A diet high in fat and in high fructose corn syrup may cause severe liver problems in people with a sedentary lifestyle, according to a study conducted by researchers from Saint Louis University and presented this year at the Digestive Diseases Week meeting in Washington, D.C.
Researchers fed mice a diet that was 40 percent fat and high in high fructose corn syrup for 16 weeks. In contrast to other studies, where mice have been fed a regulated amount, the animals in the study were allowed to eat as much as they wanted. They were kept sedentary and prevented from exercising.
"We wanted to mirror the kind of diet many Americans subsist on, so the high fat content is about the same you'd find in a typical McDonald's meal, and the high fructose corn syrup translates to about eight cans of soda a day in a human diet, which is not far off with what some people consume," said Brent Tetri, M.D., an associate professor of internal medicine at Saint Louis University Liver Center.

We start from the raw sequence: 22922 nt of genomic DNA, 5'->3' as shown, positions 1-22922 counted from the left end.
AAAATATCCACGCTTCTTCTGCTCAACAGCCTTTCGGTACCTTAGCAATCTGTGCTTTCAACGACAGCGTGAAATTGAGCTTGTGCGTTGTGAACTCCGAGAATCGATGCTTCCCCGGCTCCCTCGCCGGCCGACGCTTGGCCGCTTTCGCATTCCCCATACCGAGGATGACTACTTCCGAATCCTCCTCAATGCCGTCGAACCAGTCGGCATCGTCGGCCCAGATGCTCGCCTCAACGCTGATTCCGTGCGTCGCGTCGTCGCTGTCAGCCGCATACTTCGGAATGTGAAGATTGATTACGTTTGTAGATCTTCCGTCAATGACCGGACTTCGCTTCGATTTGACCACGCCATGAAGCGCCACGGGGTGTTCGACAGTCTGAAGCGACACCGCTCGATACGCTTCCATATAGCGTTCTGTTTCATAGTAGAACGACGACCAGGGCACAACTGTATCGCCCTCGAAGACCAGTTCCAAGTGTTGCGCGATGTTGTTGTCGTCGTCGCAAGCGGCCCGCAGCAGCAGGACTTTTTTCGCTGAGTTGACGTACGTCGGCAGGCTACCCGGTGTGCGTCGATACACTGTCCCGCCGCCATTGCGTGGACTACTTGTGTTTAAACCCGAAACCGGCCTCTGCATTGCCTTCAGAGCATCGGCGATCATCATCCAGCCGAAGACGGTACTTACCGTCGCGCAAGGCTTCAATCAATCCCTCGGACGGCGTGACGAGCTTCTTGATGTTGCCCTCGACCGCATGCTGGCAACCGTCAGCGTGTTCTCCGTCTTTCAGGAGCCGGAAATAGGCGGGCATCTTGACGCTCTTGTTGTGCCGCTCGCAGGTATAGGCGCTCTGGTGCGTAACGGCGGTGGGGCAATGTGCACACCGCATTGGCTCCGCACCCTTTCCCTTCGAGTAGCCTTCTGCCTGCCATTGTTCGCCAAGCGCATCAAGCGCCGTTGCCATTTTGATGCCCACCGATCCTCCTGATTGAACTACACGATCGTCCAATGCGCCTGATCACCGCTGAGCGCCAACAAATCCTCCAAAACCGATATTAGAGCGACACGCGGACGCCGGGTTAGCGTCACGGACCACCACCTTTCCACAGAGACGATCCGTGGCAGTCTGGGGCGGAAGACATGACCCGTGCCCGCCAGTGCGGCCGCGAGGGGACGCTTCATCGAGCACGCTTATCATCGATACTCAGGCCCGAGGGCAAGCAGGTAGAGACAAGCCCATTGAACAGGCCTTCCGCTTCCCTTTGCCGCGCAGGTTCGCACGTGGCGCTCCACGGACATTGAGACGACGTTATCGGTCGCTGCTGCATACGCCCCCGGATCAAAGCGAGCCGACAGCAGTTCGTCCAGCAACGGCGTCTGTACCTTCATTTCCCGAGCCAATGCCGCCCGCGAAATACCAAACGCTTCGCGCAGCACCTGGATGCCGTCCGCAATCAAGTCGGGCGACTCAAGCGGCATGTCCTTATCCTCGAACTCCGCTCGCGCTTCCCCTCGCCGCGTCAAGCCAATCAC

To the researchers' shock, it took only four weeks for the first signs of serious health problems to emerge.
"We had a feeling we'd see evidence of fatty liver disease by the end of the study," Tetri said. "But we were surprised to find how severe the damage was and how quickly it occurred. It took only four weeks for liver enzymes to increase and for glucose intolerance -- the beginning of Type 2 diabetes -- to begin."
According to Tetri, preliminary research suggests that fructose actually suppresses the body's feeling of fullness, whereas foods rich in fiber activate it. This meant that the mice didn't know when to stop eating, even though their diet was exceptionally high in calories.
High fructose corn syrup is a widely used sweetener, particularly in the United States, where corn is cheap and sugar importation is expensive.
"A high-fat and sugar-sweetened diet compounded by a sedentary lifestyle will have severe repercussions for your liver and other vital organs," Tetri warned.